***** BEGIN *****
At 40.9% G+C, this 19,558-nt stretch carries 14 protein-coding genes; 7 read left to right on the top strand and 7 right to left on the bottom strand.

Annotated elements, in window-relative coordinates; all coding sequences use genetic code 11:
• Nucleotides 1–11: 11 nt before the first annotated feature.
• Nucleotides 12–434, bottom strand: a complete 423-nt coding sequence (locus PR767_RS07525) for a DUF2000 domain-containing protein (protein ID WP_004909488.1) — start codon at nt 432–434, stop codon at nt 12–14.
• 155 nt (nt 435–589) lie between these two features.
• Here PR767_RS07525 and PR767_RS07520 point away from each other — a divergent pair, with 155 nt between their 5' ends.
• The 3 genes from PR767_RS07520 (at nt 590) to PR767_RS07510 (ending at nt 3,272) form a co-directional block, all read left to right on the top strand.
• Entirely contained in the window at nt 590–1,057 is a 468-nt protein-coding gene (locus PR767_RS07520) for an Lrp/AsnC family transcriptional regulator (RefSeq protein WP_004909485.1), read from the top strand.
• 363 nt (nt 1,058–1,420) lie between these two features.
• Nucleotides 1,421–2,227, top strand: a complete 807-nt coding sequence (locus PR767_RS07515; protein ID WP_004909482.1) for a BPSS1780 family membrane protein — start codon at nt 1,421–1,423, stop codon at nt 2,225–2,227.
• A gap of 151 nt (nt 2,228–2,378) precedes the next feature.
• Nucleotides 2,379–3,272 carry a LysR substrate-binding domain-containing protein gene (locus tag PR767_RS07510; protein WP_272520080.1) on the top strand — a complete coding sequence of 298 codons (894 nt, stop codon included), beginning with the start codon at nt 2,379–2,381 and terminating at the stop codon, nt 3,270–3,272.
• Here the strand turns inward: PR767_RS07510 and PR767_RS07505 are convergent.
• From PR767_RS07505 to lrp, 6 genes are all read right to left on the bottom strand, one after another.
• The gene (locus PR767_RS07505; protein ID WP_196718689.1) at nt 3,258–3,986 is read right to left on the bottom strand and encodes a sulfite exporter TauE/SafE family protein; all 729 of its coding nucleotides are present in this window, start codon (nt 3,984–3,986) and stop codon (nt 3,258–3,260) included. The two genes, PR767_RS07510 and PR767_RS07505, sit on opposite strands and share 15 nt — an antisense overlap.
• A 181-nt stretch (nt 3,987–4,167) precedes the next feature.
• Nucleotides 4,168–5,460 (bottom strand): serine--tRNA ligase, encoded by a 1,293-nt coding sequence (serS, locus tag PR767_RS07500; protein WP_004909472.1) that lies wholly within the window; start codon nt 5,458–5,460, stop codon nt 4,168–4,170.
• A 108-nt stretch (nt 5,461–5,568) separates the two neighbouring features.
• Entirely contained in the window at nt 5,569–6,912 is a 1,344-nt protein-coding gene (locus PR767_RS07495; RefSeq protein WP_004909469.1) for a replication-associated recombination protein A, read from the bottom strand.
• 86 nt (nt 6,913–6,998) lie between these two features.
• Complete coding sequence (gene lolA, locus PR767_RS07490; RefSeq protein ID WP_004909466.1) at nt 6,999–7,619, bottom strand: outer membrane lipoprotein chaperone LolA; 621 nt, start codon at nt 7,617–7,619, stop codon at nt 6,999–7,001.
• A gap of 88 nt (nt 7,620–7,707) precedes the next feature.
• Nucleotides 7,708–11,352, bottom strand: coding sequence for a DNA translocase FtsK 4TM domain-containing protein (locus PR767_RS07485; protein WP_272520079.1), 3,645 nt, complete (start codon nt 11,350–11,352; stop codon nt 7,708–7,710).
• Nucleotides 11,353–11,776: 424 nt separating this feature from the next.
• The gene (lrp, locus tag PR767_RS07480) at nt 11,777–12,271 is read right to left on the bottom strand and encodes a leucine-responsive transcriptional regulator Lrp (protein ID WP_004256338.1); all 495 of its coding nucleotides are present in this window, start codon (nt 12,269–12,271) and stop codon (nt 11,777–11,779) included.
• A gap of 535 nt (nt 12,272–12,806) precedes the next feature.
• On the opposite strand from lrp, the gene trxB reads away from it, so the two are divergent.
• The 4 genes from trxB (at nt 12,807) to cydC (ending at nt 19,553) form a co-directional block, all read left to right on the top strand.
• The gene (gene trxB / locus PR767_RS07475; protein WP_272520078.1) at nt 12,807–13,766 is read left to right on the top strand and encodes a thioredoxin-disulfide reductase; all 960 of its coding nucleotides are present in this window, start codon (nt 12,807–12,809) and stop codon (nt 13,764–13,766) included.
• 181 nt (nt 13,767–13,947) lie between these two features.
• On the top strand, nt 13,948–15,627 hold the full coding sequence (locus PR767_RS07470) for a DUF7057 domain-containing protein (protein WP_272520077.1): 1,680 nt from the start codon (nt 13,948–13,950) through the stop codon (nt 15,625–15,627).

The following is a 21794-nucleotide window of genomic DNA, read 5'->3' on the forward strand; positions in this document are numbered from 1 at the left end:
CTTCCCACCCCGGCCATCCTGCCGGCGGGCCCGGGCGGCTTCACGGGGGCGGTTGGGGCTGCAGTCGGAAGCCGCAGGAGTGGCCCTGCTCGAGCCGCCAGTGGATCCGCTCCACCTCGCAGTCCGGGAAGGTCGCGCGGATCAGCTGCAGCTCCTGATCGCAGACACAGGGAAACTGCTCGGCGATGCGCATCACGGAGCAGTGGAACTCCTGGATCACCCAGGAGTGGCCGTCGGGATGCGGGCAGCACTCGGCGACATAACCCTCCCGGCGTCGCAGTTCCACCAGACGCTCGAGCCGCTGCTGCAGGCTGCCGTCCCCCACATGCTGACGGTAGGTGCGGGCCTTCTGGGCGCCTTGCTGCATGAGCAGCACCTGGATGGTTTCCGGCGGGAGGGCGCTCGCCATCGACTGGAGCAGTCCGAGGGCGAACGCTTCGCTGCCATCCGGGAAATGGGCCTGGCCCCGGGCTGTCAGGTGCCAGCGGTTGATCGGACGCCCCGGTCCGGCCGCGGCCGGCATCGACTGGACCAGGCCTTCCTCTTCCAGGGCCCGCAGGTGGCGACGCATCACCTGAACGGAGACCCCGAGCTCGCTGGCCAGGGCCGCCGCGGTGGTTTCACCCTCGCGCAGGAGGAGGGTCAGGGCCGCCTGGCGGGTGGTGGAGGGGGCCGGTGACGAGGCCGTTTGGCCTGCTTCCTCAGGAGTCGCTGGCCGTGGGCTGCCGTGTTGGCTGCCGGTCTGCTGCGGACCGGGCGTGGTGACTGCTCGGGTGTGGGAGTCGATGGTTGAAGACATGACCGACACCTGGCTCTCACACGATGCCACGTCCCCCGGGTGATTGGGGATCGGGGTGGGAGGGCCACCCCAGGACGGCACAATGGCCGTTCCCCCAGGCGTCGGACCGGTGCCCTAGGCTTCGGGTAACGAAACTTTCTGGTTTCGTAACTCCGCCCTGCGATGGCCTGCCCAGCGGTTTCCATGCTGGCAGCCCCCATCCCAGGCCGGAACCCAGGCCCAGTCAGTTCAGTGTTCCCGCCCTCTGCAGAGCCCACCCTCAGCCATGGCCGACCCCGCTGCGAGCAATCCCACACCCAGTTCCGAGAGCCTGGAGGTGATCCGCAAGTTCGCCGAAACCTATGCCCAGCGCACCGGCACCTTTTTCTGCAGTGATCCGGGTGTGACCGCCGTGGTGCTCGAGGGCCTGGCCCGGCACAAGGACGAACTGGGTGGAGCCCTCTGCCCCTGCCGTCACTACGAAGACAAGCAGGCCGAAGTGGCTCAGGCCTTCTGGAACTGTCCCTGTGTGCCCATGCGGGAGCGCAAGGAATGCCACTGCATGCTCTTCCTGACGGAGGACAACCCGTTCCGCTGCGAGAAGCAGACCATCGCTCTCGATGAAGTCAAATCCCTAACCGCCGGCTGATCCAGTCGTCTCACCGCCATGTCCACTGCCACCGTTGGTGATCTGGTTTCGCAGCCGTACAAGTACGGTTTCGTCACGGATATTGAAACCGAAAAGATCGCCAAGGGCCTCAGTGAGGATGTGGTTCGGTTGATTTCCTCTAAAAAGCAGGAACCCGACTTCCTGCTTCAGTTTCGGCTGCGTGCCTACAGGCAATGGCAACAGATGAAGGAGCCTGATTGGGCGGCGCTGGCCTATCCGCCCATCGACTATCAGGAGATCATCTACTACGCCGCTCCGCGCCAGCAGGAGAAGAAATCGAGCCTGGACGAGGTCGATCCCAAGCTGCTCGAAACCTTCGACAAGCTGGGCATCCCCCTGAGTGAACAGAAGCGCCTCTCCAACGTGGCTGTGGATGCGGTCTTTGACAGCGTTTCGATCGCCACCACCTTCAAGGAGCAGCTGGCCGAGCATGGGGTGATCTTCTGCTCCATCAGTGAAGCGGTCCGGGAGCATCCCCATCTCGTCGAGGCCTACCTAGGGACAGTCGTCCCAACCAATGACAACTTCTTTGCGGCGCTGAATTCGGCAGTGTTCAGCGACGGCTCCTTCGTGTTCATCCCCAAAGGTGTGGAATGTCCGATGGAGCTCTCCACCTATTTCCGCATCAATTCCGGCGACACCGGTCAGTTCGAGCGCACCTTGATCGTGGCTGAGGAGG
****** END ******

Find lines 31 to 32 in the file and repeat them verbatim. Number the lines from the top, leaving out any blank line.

• On the top strand, nt 13,948–15,627 hold the full coding sequence (locus PR767_RS07470) for a DUF7057 domain-containing protein (protein WP_272520077.1): 1,680 nt from the start codon (nt 13,948–13,950) through the stop codon (nt 15,625–15,627).

The following is a 21794-nucleotide window of genomic DNA, read 5'->3' on the forward strand; positions in this document are numbered from 1 at the left end: